Monday, April 4, 2011

The China Study II: Carbohydrates, fat, calories, insulin, and obesity

The “great blogosphere debate” rages on regarding the effects of carbohydrates and insulin on health. A lot of action has been happening recently on Peter’s blog, with knowledgeable folks chiming in, such as Peter himself, Dr. Harris, Dr. B.G. (my sista from anotha mista), John, Nigel, CarbSane, Gunther G., Ed, and many others.

I like to see open debate among people who hold different views consistently, are willing to back them up with at least some evidence, and keep on challenging each other’s views. It is very unlikely that any one person holds the whole truth regarding health matters. Unfortunately this type of debate also confuses a lot of people, particularly those blog lurkers who want to get all of their health information from one single source.

Part of that “great blogosphere debate” debate hinges on the effect of low or high carbohydrate dieting on total calorie consumption. Well, let us see what the China Study II data can tell us about that, and about a few other things.

WarpPLS was used to do the analyses below. For other China Study analyses, many using WarpPLS as well as HealthCorrelator for Excel, click here. For the dataset used here, visit the HealthCorrelator for Excel site and check under the sample datasets area.

The two graphs below show the relationships between various foods, carbohydrates as a percentage of total calories, and total calorie consumption. A basic linear analysis was employed here. As carbohydrates as a percentage of total calories go up, the diet generally becomes a high carbohydrate diet. As it goes down, we see a move to the low carbohydrate end of the scale.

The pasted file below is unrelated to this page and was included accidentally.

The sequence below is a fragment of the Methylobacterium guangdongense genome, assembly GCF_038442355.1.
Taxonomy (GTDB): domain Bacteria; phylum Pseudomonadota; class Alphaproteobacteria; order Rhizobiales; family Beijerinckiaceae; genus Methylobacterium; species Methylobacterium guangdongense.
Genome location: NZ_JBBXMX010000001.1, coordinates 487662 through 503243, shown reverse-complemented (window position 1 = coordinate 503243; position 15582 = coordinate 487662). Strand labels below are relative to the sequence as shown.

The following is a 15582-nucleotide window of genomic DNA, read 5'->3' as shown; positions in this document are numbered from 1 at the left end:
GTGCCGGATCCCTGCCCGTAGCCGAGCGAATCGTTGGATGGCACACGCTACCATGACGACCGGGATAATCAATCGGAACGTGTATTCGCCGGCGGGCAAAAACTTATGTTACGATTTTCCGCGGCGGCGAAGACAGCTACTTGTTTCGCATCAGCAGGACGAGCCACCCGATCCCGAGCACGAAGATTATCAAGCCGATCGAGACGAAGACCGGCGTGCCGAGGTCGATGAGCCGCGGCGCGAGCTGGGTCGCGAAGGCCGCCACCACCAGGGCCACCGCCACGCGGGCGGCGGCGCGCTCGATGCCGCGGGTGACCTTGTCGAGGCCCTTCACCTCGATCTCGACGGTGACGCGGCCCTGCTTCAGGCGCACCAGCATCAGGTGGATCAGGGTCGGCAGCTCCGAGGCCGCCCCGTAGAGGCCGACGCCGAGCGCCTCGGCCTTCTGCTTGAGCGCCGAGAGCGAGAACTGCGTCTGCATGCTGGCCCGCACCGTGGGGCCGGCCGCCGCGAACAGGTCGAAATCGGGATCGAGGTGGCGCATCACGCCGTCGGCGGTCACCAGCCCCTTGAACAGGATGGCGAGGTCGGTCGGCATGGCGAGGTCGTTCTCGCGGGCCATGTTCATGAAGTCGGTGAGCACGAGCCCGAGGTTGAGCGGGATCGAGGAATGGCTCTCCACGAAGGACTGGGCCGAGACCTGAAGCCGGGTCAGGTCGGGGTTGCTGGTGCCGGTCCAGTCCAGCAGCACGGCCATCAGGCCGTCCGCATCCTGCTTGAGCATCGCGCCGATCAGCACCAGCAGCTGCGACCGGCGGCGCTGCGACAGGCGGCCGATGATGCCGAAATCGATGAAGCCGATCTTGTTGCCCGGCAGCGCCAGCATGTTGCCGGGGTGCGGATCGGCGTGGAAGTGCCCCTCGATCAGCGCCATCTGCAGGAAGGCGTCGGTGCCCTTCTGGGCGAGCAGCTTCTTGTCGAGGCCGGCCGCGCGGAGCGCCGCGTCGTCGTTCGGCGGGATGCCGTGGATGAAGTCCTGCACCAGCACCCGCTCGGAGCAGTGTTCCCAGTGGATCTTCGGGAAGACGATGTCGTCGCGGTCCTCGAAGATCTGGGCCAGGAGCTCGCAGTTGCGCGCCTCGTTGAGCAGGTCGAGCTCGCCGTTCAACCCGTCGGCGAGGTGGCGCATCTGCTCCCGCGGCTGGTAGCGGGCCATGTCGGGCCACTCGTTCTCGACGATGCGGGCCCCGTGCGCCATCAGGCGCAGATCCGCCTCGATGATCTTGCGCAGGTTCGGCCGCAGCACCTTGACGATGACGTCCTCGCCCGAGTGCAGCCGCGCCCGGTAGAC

The left parts of the two graphs above are very similar. They tell us that wheat flour consumption is very strongly and negatively associated with rice consumption; i.e., wheat flour displaces rice. They tell us that fruit consumption is positively associated with rice consumption. They also tell us that high wheat flour consumption is strongly and positively associated with being on a high carbohydrate diet.

Neither rice nor fruit consumption has a statistically significant influence on whether the diet is high or low in carbohydrates, with rice having some effect and fruit practically none. But wheat flour consumption does. Increases in wheat flour consumption lead to a clear move toward the high carbohydrate diet end of the scale.

People may find the above results odd, but they should realize that white glutinous rice is only 20 percent carbohydrate, whereas wheat flour products are usually 50 percent carbohydrate or more. Someone consuming 400 g of white rice per day, and no other carbohydrates, will be consuming only 80 g of carbohydrates per day. Someone consuming 400 g of wheat flour products will be consuming 200 g of carbohydrates per day or more.

Fruits generally have much less carbohydrate than white rice, even very sweet fruits. For example, an apple is about 12 percent carbohydrate.

There is a measure that reflects the above differences somewhat. That measure is the glycemic load of a food; not to be confused with the glycemic index.

The right parts of the graphs above tell us something else. They tell us that the percentage of carbohydrates in one’s diet is strongly associated with total calorie consumption, and that this is not the case with percentage of fat in one’s diet.

Given the above, one may be interested in looking at the contribution of individual foods to total calorie consumption. The graph below focuses on that. The results take nonlinearity into consideration; they were generated using the Warp3 algorithm option of WarpPLS.